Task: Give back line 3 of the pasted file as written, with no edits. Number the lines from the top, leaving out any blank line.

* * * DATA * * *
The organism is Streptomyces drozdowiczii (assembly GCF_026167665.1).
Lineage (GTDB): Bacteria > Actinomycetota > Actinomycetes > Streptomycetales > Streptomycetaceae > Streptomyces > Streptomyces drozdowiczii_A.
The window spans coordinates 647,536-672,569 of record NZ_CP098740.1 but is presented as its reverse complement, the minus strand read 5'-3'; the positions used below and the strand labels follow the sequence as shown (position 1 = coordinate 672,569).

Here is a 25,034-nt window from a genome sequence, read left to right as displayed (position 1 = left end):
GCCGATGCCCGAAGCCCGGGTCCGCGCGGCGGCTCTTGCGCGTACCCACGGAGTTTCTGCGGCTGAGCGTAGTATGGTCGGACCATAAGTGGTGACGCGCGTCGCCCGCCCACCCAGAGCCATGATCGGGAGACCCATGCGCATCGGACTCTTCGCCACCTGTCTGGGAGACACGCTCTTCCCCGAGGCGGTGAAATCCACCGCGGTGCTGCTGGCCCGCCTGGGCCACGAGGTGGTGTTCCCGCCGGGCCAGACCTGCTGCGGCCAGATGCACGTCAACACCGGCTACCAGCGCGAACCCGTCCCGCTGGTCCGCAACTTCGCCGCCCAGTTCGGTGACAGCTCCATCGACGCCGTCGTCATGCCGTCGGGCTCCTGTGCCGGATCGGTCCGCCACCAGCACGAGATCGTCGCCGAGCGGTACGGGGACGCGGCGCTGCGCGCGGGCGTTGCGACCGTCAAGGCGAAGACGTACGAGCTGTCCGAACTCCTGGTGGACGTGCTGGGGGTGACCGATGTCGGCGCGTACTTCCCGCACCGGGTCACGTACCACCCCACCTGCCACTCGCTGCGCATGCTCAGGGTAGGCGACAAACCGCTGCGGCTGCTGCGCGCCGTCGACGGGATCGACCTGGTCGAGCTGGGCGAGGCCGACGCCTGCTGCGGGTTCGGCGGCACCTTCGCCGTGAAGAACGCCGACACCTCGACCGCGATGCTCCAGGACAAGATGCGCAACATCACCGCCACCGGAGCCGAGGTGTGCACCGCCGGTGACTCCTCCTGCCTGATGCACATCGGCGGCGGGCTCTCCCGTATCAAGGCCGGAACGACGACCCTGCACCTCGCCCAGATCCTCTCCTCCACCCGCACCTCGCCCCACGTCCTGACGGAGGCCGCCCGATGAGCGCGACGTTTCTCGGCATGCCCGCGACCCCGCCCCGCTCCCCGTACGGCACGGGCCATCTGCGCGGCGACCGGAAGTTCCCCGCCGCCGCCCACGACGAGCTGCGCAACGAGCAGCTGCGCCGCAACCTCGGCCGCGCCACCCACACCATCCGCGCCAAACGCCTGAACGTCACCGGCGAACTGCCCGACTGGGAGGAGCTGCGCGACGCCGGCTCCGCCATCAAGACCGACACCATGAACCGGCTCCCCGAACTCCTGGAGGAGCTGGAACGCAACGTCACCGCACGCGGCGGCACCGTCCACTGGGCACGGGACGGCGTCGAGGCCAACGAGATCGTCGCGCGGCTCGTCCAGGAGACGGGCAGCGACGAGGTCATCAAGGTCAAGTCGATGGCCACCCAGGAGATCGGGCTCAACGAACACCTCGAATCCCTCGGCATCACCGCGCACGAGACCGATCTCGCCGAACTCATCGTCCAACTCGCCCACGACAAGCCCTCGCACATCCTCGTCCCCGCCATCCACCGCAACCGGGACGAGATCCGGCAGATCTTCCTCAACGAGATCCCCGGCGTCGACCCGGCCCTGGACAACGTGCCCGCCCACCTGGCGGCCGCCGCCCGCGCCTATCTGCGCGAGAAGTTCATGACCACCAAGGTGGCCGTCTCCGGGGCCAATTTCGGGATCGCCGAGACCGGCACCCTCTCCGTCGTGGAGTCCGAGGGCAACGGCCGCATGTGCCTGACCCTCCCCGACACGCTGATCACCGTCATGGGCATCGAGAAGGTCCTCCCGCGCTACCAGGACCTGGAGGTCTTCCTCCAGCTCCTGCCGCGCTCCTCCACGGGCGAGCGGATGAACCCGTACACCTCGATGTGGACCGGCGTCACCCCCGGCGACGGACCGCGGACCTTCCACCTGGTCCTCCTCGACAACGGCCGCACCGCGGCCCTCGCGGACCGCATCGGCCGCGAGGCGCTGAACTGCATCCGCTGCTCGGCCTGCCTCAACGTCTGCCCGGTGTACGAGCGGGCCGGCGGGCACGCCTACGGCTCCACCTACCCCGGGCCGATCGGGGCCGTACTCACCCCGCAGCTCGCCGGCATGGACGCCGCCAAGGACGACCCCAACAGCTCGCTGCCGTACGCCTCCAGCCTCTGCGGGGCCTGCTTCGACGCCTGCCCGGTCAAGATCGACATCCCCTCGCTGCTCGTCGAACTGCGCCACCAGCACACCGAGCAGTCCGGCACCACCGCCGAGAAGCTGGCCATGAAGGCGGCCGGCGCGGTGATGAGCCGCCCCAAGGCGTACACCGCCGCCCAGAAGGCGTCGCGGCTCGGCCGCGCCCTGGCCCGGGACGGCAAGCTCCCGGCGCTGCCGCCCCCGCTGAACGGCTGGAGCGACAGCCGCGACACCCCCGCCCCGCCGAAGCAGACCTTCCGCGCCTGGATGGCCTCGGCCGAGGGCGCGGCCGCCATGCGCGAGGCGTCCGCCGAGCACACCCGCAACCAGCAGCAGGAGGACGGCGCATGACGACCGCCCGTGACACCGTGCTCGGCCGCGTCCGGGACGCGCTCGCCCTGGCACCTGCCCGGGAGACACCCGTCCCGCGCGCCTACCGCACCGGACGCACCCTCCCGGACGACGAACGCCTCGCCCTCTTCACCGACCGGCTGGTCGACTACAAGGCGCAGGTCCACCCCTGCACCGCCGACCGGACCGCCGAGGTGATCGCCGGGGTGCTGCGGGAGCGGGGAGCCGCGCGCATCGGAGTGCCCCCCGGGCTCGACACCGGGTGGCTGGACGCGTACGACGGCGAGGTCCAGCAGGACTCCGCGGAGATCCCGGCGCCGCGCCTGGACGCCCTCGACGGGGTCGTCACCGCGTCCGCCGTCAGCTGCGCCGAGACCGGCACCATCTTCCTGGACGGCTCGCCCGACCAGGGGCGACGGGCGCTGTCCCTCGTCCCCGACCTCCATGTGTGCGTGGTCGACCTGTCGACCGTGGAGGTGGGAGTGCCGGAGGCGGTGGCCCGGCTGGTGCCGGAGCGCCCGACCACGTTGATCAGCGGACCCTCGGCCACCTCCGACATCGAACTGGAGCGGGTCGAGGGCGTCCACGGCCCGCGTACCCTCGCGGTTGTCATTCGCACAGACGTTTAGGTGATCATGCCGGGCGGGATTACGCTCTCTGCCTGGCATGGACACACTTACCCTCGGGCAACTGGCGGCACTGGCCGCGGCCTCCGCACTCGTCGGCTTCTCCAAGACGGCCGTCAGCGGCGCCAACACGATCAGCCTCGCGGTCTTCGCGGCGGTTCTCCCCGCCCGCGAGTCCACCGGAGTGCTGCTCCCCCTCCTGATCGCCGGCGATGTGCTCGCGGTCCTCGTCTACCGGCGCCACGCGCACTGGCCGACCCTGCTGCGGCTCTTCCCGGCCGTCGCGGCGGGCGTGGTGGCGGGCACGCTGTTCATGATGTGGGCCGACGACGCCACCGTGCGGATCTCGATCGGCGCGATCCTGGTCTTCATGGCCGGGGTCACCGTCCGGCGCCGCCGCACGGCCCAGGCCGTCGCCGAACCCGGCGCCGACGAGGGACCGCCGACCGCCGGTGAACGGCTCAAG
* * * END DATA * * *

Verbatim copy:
The window spans coordinates 647,536-672,569 of record NZ_CP098740.1 but is presented as its reverse complement, the minus strand read 5'-3'; the positions used below and the strand labels follow the sequence as shown (position 1 = coordinate 672,569).